Can’t fault Norwich City’s effort, but we need results

Well, after a bitterly disappointing defeat, who would have thought that the fixture at Carrow Road on September 29 would be of the must-win variety, after five games without a single victory?

But that's enough about Liverpool.

We now need something – at least a point – out of Saturday's game so, so badly.

It's not that we realistically expected anything from St James' Park, but with Southampton in particular managing to get off the mark by profiting from Aston Villa's capitulation this morning's league table makes uncomfortable reading. At least QPR were unable to hold their lead at Tottenham.

Just three wins in 18 league fixtures now since that thrilling success at Swansea in February. You can't fault the effort from a new approach, but yet again we haven't been able to put away what chances we did manage to create.

Newcastle were deficient in defence, but we couldn't take advantage of long spells of possession.

There's no getting away from it. We went out and gave it a go and silenced the St James' Park crowd for long spells, but sides who are continually 'unlucky' are the ones who end up being relegated.

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If we manage only another two goals in our next five games we'll be in danger of getting cut adrift in the bottom three. But it's the 10-fixture mark when you can start to be worried – not yet.

And goals are the real problem with yesterday. Had we lost 2-1 or 3-2 then we would at least have the consolation that we'd finally managed to find the net again.

Supporters are going to find precious little comfort in a 1-0 defeat, albeit one away to a side who finished in the top six last season.

Perhaps Harry Kane and Chris Martin will impress against Doncaster on Wednesday and then be able to do something against Liverpool. Because Brendan Rodgers' players are going to be under an awful lot more pressure than us. It is a game we cannot afford to lose.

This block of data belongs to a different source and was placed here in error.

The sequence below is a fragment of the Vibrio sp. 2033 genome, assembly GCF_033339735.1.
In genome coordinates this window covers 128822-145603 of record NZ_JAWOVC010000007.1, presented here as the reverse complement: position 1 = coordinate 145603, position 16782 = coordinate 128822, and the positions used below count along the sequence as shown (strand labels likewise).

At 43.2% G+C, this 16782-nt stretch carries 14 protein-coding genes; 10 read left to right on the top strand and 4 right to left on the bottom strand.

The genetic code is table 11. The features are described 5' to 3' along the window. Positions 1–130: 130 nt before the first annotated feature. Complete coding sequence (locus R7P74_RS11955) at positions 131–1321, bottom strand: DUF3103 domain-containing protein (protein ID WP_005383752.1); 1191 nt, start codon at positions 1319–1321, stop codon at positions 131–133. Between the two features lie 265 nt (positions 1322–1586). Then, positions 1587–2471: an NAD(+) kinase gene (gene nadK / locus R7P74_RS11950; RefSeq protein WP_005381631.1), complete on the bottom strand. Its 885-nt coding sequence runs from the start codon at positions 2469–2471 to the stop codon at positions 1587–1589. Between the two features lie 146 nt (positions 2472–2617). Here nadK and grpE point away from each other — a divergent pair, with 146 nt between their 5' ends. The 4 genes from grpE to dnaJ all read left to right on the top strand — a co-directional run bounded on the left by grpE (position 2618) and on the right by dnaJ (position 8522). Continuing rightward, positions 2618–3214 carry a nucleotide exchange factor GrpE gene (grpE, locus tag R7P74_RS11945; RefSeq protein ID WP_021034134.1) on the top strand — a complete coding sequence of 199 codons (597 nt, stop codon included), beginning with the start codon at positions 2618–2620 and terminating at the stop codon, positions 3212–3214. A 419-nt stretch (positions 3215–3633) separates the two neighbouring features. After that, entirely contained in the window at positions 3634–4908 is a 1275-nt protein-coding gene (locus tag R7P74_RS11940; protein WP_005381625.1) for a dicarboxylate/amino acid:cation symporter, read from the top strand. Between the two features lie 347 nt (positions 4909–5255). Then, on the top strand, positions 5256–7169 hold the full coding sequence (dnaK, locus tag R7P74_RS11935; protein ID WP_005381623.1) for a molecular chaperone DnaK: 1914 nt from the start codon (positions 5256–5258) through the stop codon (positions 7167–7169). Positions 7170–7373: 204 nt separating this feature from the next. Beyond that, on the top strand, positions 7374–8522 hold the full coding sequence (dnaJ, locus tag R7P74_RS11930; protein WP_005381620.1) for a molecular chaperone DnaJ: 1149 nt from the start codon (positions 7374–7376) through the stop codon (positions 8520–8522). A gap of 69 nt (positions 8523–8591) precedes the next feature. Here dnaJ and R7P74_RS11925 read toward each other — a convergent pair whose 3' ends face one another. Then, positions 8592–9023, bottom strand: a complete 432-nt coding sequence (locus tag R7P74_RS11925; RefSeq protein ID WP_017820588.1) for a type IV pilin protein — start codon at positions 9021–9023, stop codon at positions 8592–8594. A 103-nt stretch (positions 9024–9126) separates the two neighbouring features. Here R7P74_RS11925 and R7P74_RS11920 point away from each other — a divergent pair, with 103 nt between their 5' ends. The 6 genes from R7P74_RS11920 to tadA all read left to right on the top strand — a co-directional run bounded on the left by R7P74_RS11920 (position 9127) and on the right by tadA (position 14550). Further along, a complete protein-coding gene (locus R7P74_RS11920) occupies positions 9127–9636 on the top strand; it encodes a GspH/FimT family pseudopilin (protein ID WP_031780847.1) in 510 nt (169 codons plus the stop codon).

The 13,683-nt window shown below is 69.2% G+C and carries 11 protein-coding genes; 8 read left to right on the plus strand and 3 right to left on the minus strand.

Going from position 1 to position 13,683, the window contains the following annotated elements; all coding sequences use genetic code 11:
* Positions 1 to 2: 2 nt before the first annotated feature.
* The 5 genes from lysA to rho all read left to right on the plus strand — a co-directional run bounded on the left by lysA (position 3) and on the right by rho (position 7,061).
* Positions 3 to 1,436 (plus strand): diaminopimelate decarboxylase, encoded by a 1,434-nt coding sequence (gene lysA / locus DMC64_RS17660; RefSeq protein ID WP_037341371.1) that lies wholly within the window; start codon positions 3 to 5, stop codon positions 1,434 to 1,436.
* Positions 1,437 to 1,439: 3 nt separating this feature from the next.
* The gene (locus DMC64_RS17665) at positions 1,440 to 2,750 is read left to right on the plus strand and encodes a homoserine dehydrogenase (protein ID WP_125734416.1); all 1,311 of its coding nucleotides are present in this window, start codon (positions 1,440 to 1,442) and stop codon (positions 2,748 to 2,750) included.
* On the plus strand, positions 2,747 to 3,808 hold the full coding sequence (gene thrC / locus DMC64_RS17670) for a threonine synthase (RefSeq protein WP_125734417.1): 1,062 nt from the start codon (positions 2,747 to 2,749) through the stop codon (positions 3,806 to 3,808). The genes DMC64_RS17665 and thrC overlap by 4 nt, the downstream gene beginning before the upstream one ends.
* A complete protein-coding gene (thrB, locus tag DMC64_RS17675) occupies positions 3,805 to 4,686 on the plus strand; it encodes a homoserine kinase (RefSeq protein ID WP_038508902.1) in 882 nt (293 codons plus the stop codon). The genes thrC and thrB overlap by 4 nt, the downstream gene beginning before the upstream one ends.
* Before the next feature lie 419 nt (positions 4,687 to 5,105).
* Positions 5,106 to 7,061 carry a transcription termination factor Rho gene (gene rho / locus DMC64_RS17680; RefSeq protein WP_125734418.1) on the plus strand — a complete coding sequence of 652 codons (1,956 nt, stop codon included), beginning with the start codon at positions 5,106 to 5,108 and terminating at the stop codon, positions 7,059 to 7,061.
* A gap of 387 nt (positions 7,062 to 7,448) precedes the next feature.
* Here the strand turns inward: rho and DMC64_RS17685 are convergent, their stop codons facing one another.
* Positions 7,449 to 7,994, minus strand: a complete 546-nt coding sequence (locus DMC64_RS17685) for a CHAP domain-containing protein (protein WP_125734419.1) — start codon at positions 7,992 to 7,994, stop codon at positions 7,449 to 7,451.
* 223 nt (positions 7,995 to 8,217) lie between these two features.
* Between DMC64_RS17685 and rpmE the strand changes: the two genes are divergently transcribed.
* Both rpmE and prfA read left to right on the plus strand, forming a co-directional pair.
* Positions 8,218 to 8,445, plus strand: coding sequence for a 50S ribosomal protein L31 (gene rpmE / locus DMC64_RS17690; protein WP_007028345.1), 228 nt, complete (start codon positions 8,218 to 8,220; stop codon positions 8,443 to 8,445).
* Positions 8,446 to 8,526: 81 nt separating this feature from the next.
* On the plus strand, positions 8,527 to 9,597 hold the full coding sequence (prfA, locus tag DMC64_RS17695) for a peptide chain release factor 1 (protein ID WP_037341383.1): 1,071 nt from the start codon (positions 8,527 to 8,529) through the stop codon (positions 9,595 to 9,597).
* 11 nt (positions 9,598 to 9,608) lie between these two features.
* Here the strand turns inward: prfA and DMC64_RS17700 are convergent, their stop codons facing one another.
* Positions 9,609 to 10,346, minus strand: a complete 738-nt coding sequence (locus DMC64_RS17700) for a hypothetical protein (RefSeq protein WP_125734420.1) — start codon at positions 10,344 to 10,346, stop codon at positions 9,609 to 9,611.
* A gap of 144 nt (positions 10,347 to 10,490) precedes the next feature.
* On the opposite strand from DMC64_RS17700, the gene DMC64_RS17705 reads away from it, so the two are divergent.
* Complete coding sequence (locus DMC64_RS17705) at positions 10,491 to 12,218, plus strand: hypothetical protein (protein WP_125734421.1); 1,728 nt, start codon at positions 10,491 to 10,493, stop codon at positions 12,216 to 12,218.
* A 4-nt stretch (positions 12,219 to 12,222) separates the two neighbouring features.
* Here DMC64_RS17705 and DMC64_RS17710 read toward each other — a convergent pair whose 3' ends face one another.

• Wednesday's game certainly won't be any kind of after-thought now. There's also the small matter that if we can beat a side currently 39 league places below us – all of a sudden – we are into the last 16. Which hasn't happened in the League Cup for 17 years.

True, a bye being followed by Scunthorpe at home means it hasn't been as long-winded a process to get to this stage as in past years – like away draws against Torquay and Rotherham in 2006 – so as yet there hasn't been any momentum built up or sense of a cup run being formed. But that's no bad thing.

Get through on Wednesday and unless we draw the likes of Manchester City away, the fact that the fourth round takes place after the visit to Aston Villa means that the prospect of Capital One Cup progress continues to be low key and no-one's hopes and expectations get raised too much. Yet.


So, has the golden age of Norwich City away travel ended, and will the level of visiting support return to that seen around five or six years ago?

The fact that Chelsea away has become the latest fixture for which tickets are proving much harder to shift than expected would suggest that. Perhaps the fact that only 1,750 or so tickets were initially sold for Stamford Bridge suggests that this will be the core away support for league games – it certainly ties in with the number at St James' Park yesterday.

Perhaps apart from the likes of Manchester United, Arsenal and maybe Liverpool and Manchester City, all away tickets for the rest of the season will end up going on general sale now. The reasons are not hard to fathom.

There will have been many who went to away matches last season who did so as a one-off – we don't get to play league games at, say, Stamford Bridge that often so you make the most of it while you can.